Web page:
"defensive programming" (Was: Re: How nice should I be on exit?)

Luke Gorrie <>
Wed Mar 5 00:25:14 CET 2003

Vance Shipley <> writes:

> It takes some getting used to though as we tend to want to program
> defensively.

I'm not sure if this has confused anyone else, but I think there are
two definitions of "defensive programming" floating around. For years
I'd been a bit confused about the standard "don't program defensively"
Erlang advice, but just recently I saw a definition of what that
really means. I was doing some remedial programming study with a copy
of "Software Tools" by Kernighan and Plauger that I borrowed from an
Erlang programmer, and found this text marked in pencil:

  A point of style: After appending a short string to the buffer, we
  tested whether 'nsave' was equal to _or greater than_ its maximum
  safe value. But from reading the code, we _know_ that 'nsave' can
  never exceed MAXCHUNK or go negative, so why bother?

  This is what is known as "defensive programming." It costs next to
  nothing in source text or execution time, yet it reduces the chance
  of the program going wild should an important control variable
  somehow be damaged. You can't print out error messages everywhere,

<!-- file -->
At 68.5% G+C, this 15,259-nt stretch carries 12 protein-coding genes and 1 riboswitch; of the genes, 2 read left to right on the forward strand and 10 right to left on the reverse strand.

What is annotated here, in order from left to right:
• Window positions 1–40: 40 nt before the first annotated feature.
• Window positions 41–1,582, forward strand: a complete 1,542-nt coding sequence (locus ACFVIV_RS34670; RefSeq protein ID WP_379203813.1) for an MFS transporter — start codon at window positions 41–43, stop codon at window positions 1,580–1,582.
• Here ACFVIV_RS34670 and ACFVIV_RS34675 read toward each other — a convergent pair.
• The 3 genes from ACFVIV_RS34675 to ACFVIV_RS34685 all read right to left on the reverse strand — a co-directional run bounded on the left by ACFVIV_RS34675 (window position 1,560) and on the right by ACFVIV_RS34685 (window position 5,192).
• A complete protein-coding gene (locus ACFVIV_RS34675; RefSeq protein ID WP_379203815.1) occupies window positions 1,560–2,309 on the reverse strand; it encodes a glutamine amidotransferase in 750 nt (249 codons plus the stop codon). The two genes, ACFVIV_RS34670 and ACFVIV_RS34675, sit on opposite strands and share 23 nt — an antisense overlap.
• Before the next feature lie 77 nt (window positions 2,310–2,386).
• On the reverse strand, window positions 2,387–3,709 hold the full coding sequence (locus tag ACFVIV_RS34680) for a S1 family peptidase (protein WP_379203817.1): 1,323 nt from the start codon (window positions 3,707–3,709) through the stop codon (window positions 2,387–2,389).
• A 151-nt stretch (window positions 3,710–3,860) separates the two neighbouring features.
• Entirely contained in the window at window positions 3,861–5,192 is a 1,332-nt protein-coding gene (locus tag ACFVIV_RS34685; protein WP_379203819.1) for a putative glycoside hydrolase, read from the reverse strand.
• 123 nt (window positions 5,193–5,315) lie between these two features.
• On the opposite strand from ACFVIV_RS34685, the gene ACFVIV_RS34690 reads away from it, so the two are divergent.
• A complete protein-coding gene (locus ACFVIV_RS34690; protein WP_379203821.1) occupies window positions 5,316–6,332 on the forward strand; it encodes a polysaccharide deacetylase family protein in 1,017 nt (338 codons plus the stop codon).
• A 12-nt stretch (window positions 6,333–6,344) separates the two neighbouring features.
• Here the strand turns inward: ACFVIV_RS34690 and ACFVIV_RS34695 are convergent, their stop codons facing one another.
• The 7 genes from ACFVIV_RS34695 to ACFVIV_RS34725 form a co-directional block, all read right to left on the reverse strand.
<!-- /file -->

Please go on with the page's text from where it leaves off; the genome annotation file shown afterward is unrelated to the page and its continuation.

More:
but you can and should take out insurance whenever possible.

  It is much easier to debug a program if the output is not voluminous
  and if additional storage overwrites do not occur as a side effect
  of the original bug. The way to ensure saner behaviour is to do the
  sort of things we did. Write your 'if', 'while', and 'until' tests
  so they steer crazy situations back in a safe direction. Use the
  last 'else' of a chain of 'else-if's to catch conditions that should
  "never" occur, but just might. Never check for equality if it
  doesn't hurt to check for "greater than or equal to" or for "less
  than or equal to."  In particular, don't let loops repeat when a
  variable is out of its expected range. Don't make your program a
  sucker for bugs.

So, they're talking about trying to continue somehow after reaching
"impossible" states, and I can see that this is against the Erlang
philosophy. Taking this definition, the "don't program defensively in
Erlang" advice makes perfect sense.

The other definition of defensive programming comes, I think, from
"Code Complete" by Steve McConnel. In this one, being "defensive"
means not blindly trusting your inputs, and instead checking them with
assertions so that you detect "impossible" states and fail as soon as
possible. This is very much in line with the Erlang philosophy - it's
like putting strict guards on your functions so that calling them with
bad arguments will cause a crash. Using this definition, "don't
program defensively" would mean "don't bother with extra guards and
stricter pattern matches", which would be totally against the grain of
all the other rules, and does indeed cause confusion :-)

Hope that clears things up for someone else who learned the other
definition than the Erlang guys :-)


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